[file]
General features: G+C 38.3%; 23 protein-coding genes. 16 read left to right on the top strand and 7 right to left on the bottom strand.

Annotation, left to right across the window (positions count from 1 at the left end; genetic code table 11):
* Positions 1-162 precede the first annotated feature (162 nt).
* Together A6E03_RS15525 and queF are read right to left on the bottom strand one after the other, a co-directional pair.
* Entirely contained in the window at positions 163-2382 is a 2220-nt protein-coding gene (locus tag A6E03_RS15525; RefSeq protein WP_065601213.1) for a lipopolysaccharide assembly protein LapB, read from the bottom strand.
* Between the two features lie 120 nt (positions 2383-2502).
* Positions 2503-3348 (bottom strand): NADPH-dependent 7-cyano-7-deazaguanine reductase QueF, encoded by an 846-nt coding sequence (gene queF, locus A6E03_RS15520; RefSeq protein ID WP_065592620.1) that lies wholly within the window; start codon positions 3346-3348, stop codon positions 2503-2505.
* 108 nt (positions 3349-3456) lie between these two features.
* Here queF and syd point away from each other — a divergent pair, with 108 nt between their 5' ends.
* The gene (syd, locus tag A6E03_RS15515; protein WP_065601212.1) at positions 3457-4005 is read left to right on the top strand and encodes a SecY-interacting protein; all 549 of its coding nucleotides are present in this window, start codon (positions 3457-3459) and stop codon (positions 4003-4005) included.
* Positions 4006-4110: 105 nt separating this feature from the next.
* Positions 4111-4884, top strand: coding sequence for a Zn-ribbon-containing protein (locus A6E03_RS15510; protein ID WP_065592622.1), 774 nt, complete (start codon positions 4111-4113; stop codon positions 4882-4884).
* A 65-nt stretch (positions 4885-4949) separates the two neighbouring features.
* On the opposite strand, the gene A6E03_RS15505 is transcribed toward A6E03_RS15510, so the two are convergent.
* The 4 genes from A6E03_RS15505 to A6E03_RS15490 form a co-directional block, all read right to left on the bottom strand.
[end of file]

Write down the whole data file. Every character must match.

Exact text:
General features: G+C 38.3%; 23 protein-coding genes. 16 read left to right on the top strand and 7 right to left on the bottom strand.

Annotation, left to right across the window (positions count from 1 at the left end; genetic code table 11):
* Positions 1-162 precede the first annotated feature (162 nt).
* Together A6E03_RS15525 and queF are read right to left on the bottom strand one after the other, a co-directional pair.
* Entirely contained in the window at positions 163-2382 is a 2220-nt protein-coding gene (locus tag A6E03_RS15525; RefSeq protein WP_065601213.1) for a lipopolysaccharide assembly protein LapB, read from the bottom strand.
* Between the two features lie 120 nt (positions 2383-2502).
* Positions 2503-3348 (bottom strand): NADPH-dependent 7-cyano-7-deazaguanine reductase QueF, encoded by an 846-nt coding sequence (gene queF, locus A6E03_RS15520; RefSeq protein ID WP_065592620.1) that lies wholly within the window; start codon positions 3346-3348, stop codon positions 2503-2505.
* 108 nt (positions 3349-3456) lie between these two features.
* Here queF and syd point away from each other — a divergent pair, with 108 nt between their 5' ends.
* The gene (syd, locus tag A6E03_RS15515; protein WP_065601212.1) at positions 3457-4005 is read left to right on the top strand and encodes a SecY-interacting protein; all 549 of its coding nucleotides are present in this window, start codon (positions 3457-3459) and stop codon (positions 4003-4005) included.
* Positions 4006-4110: 105 nt separating this feature from the next.
* Positions 4111-4884, top strand: coding sequence for a Zn-ribbon-containing protein (locus A6E03_RS15510; protein ID WP_065592622.1), 774 nt, complete (start codon positions 4111-4113; stop codon positions 4882-4884).
* A 65-nt stretch (positions 4885-4949) separates the two neighbouring features.
* On the opposite strand, the gene A6E03_RS15505 is transcribed toward A6E03_RS15510, so the two are convergent.
* The 4 genes from A6E03_RS15505 to A6E03_RS15490 form a co-directional block, all read right to left on the bottom strand.